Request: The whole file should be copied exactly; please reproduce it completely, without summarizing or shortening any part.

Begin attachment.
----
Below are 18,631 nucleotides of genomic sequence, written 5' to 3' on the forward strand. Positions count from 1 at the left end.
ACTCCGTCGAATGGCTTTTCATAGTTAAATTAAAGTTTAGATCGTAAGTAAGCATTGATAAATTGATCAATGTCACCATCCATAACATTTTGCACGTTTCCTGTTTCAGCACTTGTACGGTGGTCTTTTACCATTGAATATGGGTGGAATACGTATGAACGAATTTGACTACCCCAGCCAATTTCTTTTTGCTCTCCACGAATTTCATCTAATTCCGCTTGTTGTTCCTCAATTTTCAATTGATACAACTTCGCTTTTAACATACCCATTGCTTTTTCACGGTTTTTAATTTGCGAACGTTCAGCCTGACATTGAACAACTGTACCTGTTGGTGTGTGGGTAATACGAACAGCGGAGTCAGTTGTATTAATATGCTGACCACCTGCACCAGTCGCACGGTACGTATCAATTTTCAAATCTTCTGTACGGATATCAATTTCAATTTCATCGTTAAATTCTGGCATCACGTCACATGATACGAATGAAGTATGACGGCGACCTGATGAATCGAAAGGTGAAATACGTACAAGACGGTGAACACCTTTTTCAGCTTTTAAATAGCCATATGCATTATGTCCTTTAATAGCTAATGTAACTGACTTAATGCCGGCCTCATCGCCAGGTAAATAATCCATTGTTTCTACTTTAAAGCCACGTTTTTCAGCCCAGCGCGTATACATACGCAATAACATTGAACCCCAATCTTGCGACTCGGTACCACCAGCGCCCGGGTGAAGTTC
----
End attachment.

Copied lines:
Below are 18,631 nucleotides of genomic sequence, written 5' to 3' on the forward strand. Positions count from 1 at the left end.
ACTCCGTCGAATGGCTTTTCATAGTTAAATTAAAGTTTAGATCGTAAGTAAGCATTGATAAATTGATCAATGTCACCATCCATAACATTTTGCACGTTTCCTGTTTCAGCACTTGTACGGTGGTCTTTTACCATTGAATATGGGTGGAATACGTATGAACGAATTTGACTACCCCAGCCAATTTCTTTTTGCTCTCCACGAATTTCATCTAATTCCGCTTGTTGTTCCTCAATTTTCAATTGATACAACTTCGCTTTTAACATACCCATTGCTTTTTCACGGTTTTTAATTTGCGAACGTTCAGCCTGACATTGAACAACTGTACCTGTTGGTGTGTGGGTAATACGAACAGCGGAGTCAGTTGTATTAATATGCTGACCACCTGCACCAGTCGCACGGTACGTATCAATTTTCAAATCTTCTGTACGGATATCAATTTCAATTTCATCGTTAAATTCTGGCATCACGTCACATGATACGAATGAAGTATGACGGCGACCTGATGAATCGAAAGGTGAAATACGTACAAGACGGTGAACACCTTTTTCAGCTTTTAAATAGCCATATGCATTATGTCCTTTAATAGCTAATGTAACTGACTTAATGCCGGCCTCATCGCCAGGTAAATAATCCATTGTTTCTACTTTAAAGCCACGTTTTTCAGCCCAGCGCGTATACATACGCAATAACATTGAACCCCAATCTTGCGACTCGGTACCACCAGCGCCCGGGTGAAGTTC